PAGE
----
# PyKX Conversion Considerations

PyKX attempts to make conversions between q and Python as seamless as possible. However due to differences in their underlying implementations there are cases where 1 to 1 mappings are not possible.

## Data types and conversions

The key PyKX APIs around data types and conversions are outlined under:

- Convert Pythonic data to PyKX
- PyKX type wrappers
- PyKX to Pythonic data type mapping
- Registering Custom Conversions

## Text representation in PyKX

Text representation in PyKX requires consideration as there are some key differences between the `Symbol`

and `Char`

data types.

## Nulls and Infinites

Most q datatypes have the concepts of null, negative infinity, and infinity. Python does not have the concept of infinites and its null behaviour differs in implementation. The page handling nulls and infinities details the needed considerations when dealing with these special values.

## Temporal types

### Timestamp/Datetime types

Particular care is needed when converting temporal types as Python and q use different epoch values:

- q 2000
- Python 1970

**Note:** The following details focus on `NumPy`

but similar considerations should be taken in to account when converting Python, Pandas, and PyArrow objects.

The 30 year epoch offset means there are times which are unreachable in one or the other language:

TimestampVector | datetime64[ns] | |
---|---|---|

Minimum value | `1707.09.22D00:12:43.145224194` |
`1677-09-21T00:12:43.145224194` |

Maximum value | `2292.04.10D23:47:16.854775806` |
`2262-04-11T23:47:16.854775807` |

As such the range of times which can be directly converted should be considered:

- Minimum value:
`1707-09-22T00:12:43.145224194`

- Maximum value:
`2262-04-11T23:47:16.854775807`

As mentioned above most q data types have null, negative infinity, and infinity values.

q representation | datetime64[ns] | |
---|---|---|

Null | `0Np` |
`NaT` |

Negative Infinity | `-0Wp` |
`1707-09-22T00:12:43.145224193` |

Infinity | `0Wp` |
Overflow cannot be represented |

Converting from q to NumPy using `.np()`

, `0Np`

and `-0Wp`

convert to meaningful values but `0Wp`

overflows:

```
>>> kx.q('0N -0W 0Wp').np()
array(['NaT', '1707-09-22T00:12:43.145224193', '1707-09-22T00:12:43.145224191'], dtype='datetime64[ns]')
```

Converting to q using `toq`

by default only the NumPy maximum values converts to a meaningful value:

```
>>> arr = np.array(['NaT', '1677-09-21T00:12:43.145224194', '2262-04-11T23:47:16.854775807'], dtype='datetime64[ns]')
>>> kx.toq(arr)
pykx.TimestampVector(pykx.q('2262.04.11D23:47:16.854775808 2262.04.11D23:47:16.854775810 2262.04.11D23:47:16.854775807'))
```

To additionally handle `NaT`

being converted the `handle_nulls`

keyword can be used:

```
>>> arr = np.array(['NaT', '1677-09-21T00:12:43.145224194', '2262-04-11T23:47:16.854775807'], dtype='datetime64[ns]', handle_nulls=True)
>>> kx.toq(arr)
pykx.TimestampVector(pykx.q('0N 2262.04.11D23:47:16.854775810 2262.04.11D23:47:16.854775807'))
```

Using `raw=True`

we can request that the epoch offset is not applied. This allows for the underlying numeric values to be accessed directly:

```
>>> kx.q('0N -0W 0Wp').np(raw=True)
array([-9223372036854775808, -9223372036854775807, 9223372036854775807])
```

Passing back to q with `toq`

these are then presented as the long null, negative infinity, and infinity:

```
>>> kx.toq(kx.q('0N -0W 0Wp').np(raw=True))
pykx.LongVector(pykx.q('0N -0W 0W'))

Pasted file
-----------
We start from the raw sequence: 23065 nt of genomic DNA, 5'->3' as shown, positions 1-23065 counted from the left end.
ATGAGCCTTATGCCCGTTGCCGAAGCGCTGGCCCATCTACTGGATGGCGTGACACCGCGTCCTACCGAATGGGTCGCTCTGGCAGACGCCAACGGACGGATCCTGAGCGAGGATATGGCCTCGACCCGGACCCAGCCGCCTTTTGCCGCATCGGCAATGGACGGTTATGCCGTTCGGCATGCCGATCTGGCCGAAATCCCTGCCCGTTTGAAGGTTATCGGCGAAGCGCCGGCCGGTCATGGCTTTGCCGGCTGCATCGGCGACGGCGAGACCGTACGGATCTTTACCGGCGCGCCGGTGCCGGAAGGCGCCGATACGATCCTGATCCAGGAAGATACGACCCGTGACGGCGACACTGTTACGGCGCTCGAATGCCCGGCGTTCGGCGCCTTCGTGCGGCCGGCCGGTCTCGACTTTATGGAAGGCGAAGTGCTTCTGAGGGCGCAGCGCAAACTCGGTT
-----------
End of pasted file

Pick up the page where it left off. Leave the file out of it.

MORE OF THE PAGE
```

`ktype`

can be passed during `toq`

to specify desired types:

```
>>> kx.toq(pd.DataFrame(data= {'d':np.array(['2020-09-08T07:06:05'], dtype='datetime64[s]')}), ktype={'d':kx.DateVector})
pykx.Table(pykx.q('
d
----------
2020.09.08
'))
```

Note that:

- Dictionary based conversion is only supported when operating in licensed mode.
- Data is first converted to the default type and then cast to the desired type.

Other items of note:

- In NumPy further data types exist
`datetime64[us]`

,`datetime64[ms]`

,`datetime64[s]`

which due to their lower precision have a wider range of dates they can represent. When converted using to q using`toq`

these all present as q`Timestamp`

type and as such only dates within the range this data type can represent should be converted. - Pandas 2.* changes behavior and conversions should be reviewed as part of an upgrade of this package. PyKX to Pythonic data type mapping includes examples showing differences seen when calling
`.pd()`

.

### Duration types

Duration types do not have the issue of epoch offsets but some range limitations exist when converting between Python and PyKX.

`kx.SecondVector`

and `kx.MinuteVector`

convert to `timedelta64[s]`

:

q representation | timedelta64[s] | |
---|---|---|

`kx.SecondVector` Null |
`0Nv` |
`NaT` |

`kx.SecondVector` Negative Infinity |
`-0Wv` |
`-24856 days +20:45:53` |

`kx.SecondVector` Infinity |
`0Wv` |
`24855 days 03:14:07` |

`kx.MinuteVector` Null |
`0Nu` |
`NaT` |

`kx.MinuteVector` Negative Infinity |
`-0Wu` |
`-1491309 days +21:53:00` |

`kx.MinuteVector` Infinity |
`0Wu` |
`1491308 days 02:07:00` |

When converting Python to q using `toq`

care must be taken as `timedelta64[s]`

is 64 bit and converts to `kx.SecondVector`

which is 32 bit:

SecondVector | timedelta64[s] | |
---|---|---|

Minimum value | `**:14:06` |
`106751991167300 days 15:30:07` |

Maximum value | `-**:14:06` |
`-106751991167301 days +08:29:53` |

As such the range of times which can be directly converted should be considered:

- Minimum value:
`-24856 days +20:45:54`

- Maximum value:
`24855 days 03:14:06`

q does not display values of second type over `99:59:59`

, beyond this `**`

is displayed in the hour field.
The data is still stored correctly and will display when converted:

```
>>> kx.q('99:59:59 +1')
pykx.SecondAtom(pykx.q('**:00:00'))
>>> kx.q('99:59:59 +1').pd()
Timedelta('4 days 04:00:00')
```